All of the veggie and grain combos are ready-made and setting on a heat rail. The proteins are not cooked to order per se they are cooked en masse. A cook prepares several at one time and stores them on the heated platform. Small amounts ;sell quick; no problem. Actually my main thought is the fish. Regardless of the type of fish they have delicate flesh. Anything continues cooking after it is pulled from the fire. Put it on a warming apparatus and it will just cook more. With fish that can be a calamity. So time will tell
Back to my original purpose. The joint is very good. It fills a much-needed niche in Indy, in my estimation. A place that offers some seriously thoughtful grub in a very casual atmosphere. They are also heavy on local sourcing and their cause is just. It can be cramped, it can be noisy but it’s cramped because people want to eat well and it’s noisy because people are talking to one another. Live in person. So next time you are north of the Canal I recommend it.
I took some pictures of the back side, facing the trail but they didn’t turn out. Hey they have a fire thing out side. A long box with a gas line covered in lava rock. Not sure what they are called but it is both warming and cool.
Now this place has been open since 2003. I first noticed it 1 year ago, and just now we visit. I guess we wanted to wait until they got all the opening bugs worked out. Well if they have any bugs in the beginning I don’t know. They certainly have a slick operation now.
I tried to take a shot of the exterior, however I couldn’t get the whole view in without stepping into the street. Since my momma always told me not to play in traffic this is the best I could get.
The place isn’t real big but it is colorful
You order from a long counter and they call you when it’s ready and you pay at the end. The counter has stools, so I guess it also serves as overflow seating. They have a few laminated menus lying around but the focal points is the huge menu chalkboard on the wall behind.
They offered a bialy as an option on the menu, so naturally I had to inquire if it was the real deal. Well the young lady behind the counter was informed enough to satisfy me that it was indeed the real thing. It is refreshing to find someone who really knows what is going on in the joint they work. So many restaurant workers are McDrones that don’t have a clue. But the people we interacted with had their stuff together.
The young lady told us that the bialy comes from Cincinnati, and the bagels come from Bagel Fair in Nora. Those folks have been making bagels in this town for more than 30 years. They have, in my estimation the best bagels in Marion County, if not the state.
Pat was happy that they had so many onion-less options. He decided on The Natty Dread.
Now that is Bacon, Colby and smoked Cheddar cheeses, lettuce,tomato and sprouts on a bialy. Since this particular bread had onion in it he subbed a whole wheat bagel. This whole thing was only $ 6.00.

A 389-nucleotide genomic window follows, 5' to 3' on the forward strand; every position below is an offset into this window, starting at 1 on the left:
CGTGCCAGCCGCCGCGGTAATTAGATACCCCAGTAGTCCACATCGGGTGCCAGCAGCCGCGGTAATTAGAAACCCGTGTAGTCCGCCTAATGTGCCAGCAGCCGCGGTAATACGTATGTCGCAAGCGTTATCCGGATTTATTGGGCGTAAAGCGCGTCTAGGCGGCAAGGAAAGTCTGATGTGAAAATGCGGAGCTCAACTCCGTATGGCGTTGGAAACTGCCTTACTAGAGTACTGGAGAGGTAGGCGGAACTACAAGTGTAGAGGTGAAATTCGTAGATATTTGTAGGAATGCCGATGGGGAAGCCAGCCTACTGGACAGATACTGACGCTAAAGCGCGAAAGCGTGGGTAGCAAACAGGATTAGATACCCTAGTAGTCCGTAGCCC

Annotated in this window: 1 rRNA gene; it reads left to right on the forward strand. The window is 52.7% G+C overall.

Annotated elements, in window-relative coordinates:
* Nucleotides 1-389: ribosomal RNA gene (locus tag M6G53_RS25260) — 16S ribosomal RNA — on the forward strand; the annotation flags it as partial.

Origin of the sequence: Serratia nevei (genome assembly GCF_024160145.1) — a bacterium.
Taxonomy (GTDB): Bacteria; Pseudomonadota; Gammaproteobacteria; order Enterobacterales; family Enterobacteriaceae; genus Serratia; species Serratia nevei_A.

When it was my turn I knew exactly what I wanted. A Tape Your Ankles, subbing bialy for an onion bagel. This tasty bite consists of ham,pepperoni, salami, provolone, red onion, banana peppers and Italian dressing. And it was only $6.95. I also ordered a cup of Santa Fe chili for $3.50.
The soup is house made. Just not in this house. I was told they buy it from, I thought she said Bagel Fair, but I am not positive. In either event it was pretty good. It tasted like a lot of chili I have had in Indiana. I don’t have any idea why it was dubbed Santa Fe. Maybe it was because of the addition of black beans and corn. Some folks think adding black beans and corn into a dish turns into a Southwest offering. Well, not anymore than adding soy sauce makes a dish Oriental. But as I said it was pretty good.
As for my sandwich it was very tasty. I could taste the salami and pepperoni as distinct and separate meats. The ham sort of blended into the background, but I think were it not there it would be missed. the cheese delivers a nice unctuosness and the peppers do what pickled peppers always do. They bring a hint of both vinegar and heat. I found it to be a great bite and a great value. So. I am sure Pat and I are one of the last to learn about this place but just in case we aren’t you should check this joint out. Great bagels,creative combinations and nice folks working there.
Oh one last thing. I don’t make a habit of taking pictures of bathrooms but I made an exception here. They offer one facility and all the walls are covered in old record albums, that’s right old school vinyl. So here you go.
Oh one last thing. This might be a clue to the deliciousness of their bagel creations, After they build them whey foil wrap them and then steam the whole damn thing. Crazy huh? Crazy good.
Most joints have a Cuban sandwich. In one version or another.What you need first is a long roll. Call it a hoagie, baguette, or a pistolette and you are good to go. Now stuff it with a cooked pork, ham, Swiss cheese and pickles; slather on yellow mustard and. Voila; an El Cubano. I have had several in many different places and at many different times. While they have all been good sandwiches I never considered them legit. Because none had real Cuban bread. Well guess what? Taste of Havana has the real deal. The bread has a flat almost lacquered finish on the outside. When you bite into it the bread offers a little resistance and then you break into a flaky interior. It reminds me of a thick bottom pie crust. A delicious way to enclose a sandwich.